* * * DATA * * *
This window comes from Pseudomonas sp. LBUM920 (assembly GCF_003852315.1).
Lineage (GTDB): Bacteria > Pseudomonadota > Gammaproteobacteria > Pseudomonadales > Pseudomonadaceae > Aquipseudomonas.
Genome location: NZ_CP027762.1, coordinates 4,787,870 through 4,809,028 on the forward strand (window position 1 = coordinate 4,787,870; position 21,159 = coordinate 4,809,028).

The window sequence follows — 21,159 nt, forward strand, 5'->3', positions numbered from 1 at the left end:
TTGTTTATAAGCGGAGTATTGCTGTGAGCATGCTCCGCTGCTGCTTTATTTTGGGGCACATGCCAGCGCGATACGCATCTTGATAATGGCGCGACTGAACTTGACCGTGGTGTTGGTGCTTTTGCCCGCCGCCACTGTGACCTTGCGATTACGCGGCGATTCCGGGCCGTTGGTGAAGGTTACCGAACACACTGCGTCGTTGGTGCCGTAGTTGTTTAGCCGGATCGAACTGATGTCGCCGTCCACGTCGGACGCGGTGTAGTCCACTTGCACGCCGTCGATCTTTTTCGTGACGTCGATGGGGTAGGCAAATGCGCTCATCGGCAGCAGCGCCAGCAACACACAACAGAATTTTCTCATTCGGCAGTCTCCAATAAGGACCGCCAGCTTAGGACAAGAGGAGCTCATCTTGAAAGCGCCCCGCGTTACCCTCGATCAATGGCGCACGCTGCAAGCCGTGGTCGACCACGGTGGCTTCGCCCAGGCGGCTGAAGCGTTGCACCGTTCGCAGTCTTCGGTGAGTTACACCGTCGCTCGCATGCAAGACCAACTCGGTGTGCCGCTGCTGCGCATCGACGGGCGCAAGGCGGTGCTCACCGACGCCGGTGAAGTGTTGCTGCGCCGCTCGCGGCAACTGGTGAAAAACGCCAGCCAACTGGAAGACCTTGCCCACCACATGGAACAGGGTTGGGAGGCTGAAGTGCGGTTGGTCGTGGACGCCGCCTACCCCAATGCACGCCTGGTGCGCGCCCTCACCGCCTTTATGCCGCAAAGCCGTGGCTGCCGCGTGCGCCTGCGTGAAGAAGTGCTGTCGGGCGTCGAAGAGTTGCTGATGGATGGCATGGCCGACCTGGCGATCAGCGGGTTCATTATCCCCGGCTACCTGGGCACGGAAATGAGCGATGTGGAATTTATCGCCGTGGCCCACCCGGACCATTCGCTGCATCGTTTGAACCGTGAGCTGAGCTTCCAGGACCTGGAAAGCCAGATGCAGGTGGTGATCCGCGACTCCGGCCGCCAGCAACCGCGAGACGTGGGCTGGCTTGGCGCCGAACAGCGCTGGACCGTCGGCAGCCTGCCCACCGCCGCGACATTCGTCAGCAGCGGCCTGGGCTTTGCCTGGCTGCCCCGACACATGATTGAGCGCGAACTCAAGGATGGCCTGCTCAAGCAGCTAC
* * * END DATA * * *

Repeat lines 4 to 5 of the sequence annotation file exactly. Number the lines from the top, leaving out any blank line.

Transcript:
The window sequence follows — 21,159 nt, forward strand, 5'->3', positions numbered from 1 at the left end:
TTGTTTATAAGCGGAGTATTGCTGTGAGCATGCTCCGCTGCTGCTTTATTTTGGGGCACATGCCAGCGCGATACGCATCTTGATAATGGCGCGACTGAACTTGACCGTGGTGTTGGTGCTTTTGCCCGCCGCCACTGTGACCTTGCGATTACGCGGCGATTCCGGGCCGTTGGTGAAGGTTACCGAACACACTGCGTCGTTGGTGCCGTAGTTGTTTAGCCGGATCGAACTGATGTCGCCGTCCACGTCGGACGCGGTGTAGTCCACTTGCACGCCGTCGATCTTTTTCGTGACGTCGATGGGGTAGGCAAATGCGCTCATCGGCAGCAGCGCCAGCAACACACAACAGAATTTTCTCATTCGGCAGTCTCCAATAAGGACCGCCAGCTTAGGACAAGAGGAGCTCATCTTGAAAGCGCCCCGCGTTACCCTCGATCAATGGCGCACGCTGCAAGCCGTGGTCGACCACGGTGGCTTCGCCCAGGCGGCTGAAGCGTTGCACCGTTCGCAGTCTTCGGTGAGTTACACCGTCGCTCGCATGCAAGACCAACTCGGTGTGCCGCTGCTGCGCATCGACGGGCGCAAGGCGGTGCTCACCGACGCCGGTGAAGTGTTGCTGCGCCGCTCGCGGCAACTGGTGAAAAACGCCAGCCAACTGGAAGACCTTGCCCACCACATGGAACAGGGTTGGGAGGCTGAAGTGCGGTTGGTCGTGGACGCCGCCTACCCCAATGCACGCCTGGTGCGCGCCCTCACCGCCTTTATGCCGCAAAGCCGTGGCTGCCGCGTGCGCCTGCGTGAAGAAGTGCTGTCGGGCGTCGAAGAGTTGCTGATGGATGGCATGGCCGACCTGGCGATCAGCGGGTTCATTATCCCCGGCTACCTGGGCACGGAAATGAGCGATGTGGAATTTATCGCCGTGGCCCACCCGGACCATTCGCTGCATCGTTTGAACCGTGAGCTGAGCTTCCAGGACCTGGAAAGCCAGATGCAGGTGGTGATCCGCGACTCCGGCCGCCAGCAACCGCGAGACGTGGGCTGGCTTGGCGCCGAACAGCGCTGGACCGTCGGCAGCCTGCCCACCGCCGCGACATTCGTCAGCAGCGGCCTGGGCTTTGCCTGGCTGCCCCGACACATGATTGAGCGCGAACTCAAGGATGGCCTGCTCAAGCAGCTAC